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Khalid bin Barghash
خالد بن برغش  (Arabic)
Bundesarchiv Bild 105-DOA0295, Deutsch-Ostafrika, Sultan.jpg
Sultan of Zanzibar
Reign 25–27 August 1896 (1896-08)
Predecessor Hamad bin Thuwaini
Successor Hamoud bin Mohammed
Born 1874
Died 1927(1927-00-00) (aged 52–53)
Mombasa, Colony and Protectorate of Kenya
Full name
Sayyid Khalid bin Barghash Al-Busa'id
House Al Said
Father Barghash bin Said
Religion Ibadi Islam

Sayyid Khalid bin Barghash Al-Busa'id (Arabic: خالد بن برغش البوسعيد;‎ 1874–1927) was the sixth Sultan of Zanzibar.


Sayyid Khalid bin Barghash Al-Busa'id was born on 1874 in Zanzibar, the second son of Barghash bin Said (Arabic: برغش بن سعيد البوسعيد), the second Sultan of Zanzibar.

First disputed accession of the Sultan of Zanzibar

He was 16 years old when, on 13 February 1890 the reigning Sultan Sayyid Khalifa bin Said Al-Busa'id (Arabic: خليفة بن سعيد البوسعيد), the successor to Bargash bin Said, died after a short reign of 2 years. He was succeeded by Sayyid Ali bin Said Al-Busa'id (Arabic: علي بن سعيد البوسعيد). Soon after, in July 1890, with the Heligoland–Zanzibar Treaty (German: Helgoland-Sansibar-Vertrag) between the German Empire and the United Kingdom, Germany agreed to "recognize the British protectorate over ... the islands of Zanzibar and Pemba" and the Sultan was forced to accede to the new power on the island. During his reign, a civil list had been drawn up reducing his income, and various departments, including the police force, had been created by the then British Consul Gerald Portal, each department under a European.

When Khalid bin Barghash was 19 years old, Rennell Rodd arrived in Zanzibar, in the New Year of 1893, to replace Gerald Portal. Immediately, the succession of the ailing Sultan was discussed and three candidates emerged. "There was Khaled, son of Barghash, a rather truculent youth of eighteen: there was Hamed Bin Thwain, the son of a brother of Barghash now dead, a man of about forty, of reputed high character and a student of Arab literature : and finally there was Mahmoud, an elder cousin of the reigning Sultan." Khalid bin Barghash, despite his very strong claims to the throne as the son of Bargash, in Rennell Rodds, view "was, however, for other reasons undesirable."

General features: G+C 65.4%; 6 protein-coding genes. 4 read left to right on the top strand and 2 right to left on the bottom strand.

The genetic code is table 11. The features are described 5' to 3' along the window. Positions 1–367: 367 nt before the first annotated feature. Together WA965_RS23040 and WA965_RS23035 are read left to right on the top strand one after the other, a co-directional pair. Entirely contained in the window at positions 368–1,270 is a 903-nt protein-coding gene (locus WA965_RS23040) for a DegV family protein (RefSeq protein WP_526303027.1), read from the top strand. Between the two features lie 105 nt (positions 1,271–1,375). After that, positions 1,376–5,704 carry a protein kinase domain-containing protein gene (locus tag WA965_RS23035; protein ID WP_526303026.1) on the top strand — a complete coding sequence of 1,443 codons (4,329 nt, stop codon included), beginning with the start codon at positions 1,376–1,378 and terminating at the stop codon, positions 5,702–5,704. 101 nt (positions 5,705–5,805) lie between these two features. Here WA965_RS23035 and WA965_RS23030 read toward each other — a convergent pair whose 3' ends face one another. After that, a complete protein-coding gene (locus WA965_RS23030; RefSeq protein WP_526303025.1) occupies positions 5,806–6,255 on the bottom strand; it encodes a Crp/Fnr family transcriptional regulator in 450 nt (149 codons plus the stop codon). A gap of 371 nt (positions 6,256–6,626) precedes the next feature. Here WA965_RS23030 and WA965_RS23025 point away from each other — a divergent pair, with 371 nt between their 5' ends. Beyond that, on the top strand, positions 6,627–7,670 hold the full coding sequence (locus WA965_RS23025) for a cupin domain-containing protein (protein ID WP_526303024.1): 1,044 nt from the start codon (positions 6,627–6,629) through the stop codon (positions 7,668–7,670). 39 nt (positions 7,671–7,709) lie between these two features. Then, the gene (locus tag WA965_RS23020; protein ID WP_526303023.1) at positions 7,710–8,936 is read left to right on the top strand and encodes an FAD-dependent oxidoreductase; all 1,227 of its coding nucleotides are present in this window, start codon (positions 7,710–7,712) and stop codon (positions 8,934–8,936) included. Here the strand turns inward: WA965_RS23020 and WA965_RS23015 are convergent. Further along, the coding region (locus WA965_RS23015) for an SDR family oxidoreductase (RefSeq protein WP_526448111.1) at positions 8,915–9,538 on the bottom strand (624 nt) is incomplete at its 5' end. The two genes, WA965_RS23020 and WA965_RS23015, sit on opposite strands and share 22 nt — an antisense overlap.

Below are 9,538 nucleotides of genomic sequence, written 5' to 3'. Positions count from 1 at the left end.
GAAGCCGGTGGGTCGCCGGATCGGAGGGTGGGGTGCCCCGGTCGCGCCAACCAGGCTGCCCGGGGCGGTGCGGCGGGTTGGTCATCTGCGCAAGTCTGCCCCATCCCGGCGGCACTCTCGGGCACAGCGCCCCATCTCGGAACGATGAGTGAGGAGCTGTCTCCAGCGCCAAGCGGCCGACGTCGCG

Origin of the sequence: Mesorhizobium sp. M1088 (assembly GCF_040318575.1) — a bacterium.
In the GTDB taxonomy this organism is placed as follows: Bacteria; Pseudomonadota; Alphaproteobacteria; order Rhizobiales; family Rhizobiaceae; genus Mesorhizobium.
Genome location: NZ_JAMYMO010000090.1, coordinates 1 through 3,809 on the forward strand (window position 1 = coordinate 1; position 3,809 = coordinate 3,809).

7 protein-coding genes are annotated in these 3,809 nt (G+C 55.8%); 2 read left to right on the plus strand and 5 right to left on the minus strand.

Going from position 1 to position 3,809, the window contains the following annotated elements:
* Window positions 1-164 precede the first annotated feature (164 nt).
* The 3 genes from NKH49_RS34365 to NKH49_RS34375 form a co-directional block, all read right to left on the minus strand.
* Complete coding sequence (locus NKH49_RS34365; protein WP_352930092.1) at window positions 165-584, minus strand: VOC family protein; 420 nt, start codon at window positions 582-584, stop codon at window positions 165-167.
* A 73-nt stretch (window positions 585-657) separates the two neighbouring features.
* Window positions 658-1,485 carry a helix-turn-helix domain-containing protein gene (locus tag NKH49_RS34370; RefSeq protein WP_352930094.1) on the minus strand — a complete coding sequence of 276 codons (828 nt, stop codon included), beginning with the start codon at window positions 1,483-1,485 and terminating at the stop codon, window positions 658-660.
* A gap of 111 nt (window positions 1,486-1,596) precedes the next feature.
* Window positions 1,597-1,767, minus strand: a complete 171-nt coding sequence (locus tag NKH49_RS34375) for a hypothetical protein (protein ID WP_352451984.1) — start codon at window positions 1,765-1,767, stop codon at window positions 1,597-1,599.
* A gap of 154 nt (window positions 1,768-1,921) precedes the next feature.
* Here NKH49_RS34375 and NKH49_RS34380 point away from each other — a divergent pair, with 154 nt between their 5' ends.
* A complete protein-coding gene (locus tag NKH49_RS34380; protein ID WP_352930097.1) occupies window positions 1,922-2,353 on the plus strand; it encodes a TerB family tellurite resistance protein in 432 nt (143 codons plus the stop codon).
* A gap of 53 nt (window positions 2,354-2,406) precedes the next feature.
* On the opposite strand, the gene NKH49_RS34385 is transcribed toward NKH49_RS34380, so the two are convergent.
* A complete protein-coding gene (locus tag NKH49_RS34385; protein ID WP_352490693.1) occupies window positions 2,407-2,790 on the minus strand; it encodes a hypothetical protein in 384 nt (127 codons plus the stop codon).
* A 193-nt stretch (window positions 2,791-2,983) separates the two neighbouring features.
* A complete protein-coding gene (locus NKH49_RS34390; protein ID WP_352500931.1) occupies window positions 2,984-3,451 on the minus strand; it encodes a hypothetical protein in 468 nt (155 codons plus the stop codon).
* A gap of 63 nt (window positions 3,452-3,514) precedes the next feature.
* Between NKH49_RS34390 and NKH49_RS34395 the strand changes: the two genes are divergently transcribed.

During Rennell Rodd's last visit to the Sultan, when he presented Cecil Rhodes at his court in March 1893, it was obvious to him that the Sultan had not long to live. Accordingly, he made preparations for daily and nightly signals to be exchanged with HMS Philomel and HMS Blanche where marines were to be at the ready with machine guns. On the night of March 5th 1893, Sayyid Ali bin Said Al-Busa'id died as anticipated. Khalid entered the palace let in by his aunt, the Sultan's sister, Bi. Zemzem binti Sa'id bin Sultan, who was fond of Khalid. However, Rennell Rodd immediately ordered the landings of 200 marines armed with machine guns, while the police force under Lietenant Hatch was stationed around the palace and town. Refused permission to enter the palace, an ultimatum was issued with the threat that the doors of the palace would be blown open within 5 minutes if entry was barred. After forcing entry into the palace, Khalid was rebuked and marched off to his house under arrest, and the Sayyid Hamad bin Thuwaini Al-Busa'id (Arabic: حمد بن ثويني البوسعيد) was installed as the new Sultan, after he had accepted the conditions "which had been carefully thought out and prepared in advance" by Rennell Rodd.

Second disputed accession of the Sultan of Zanzibar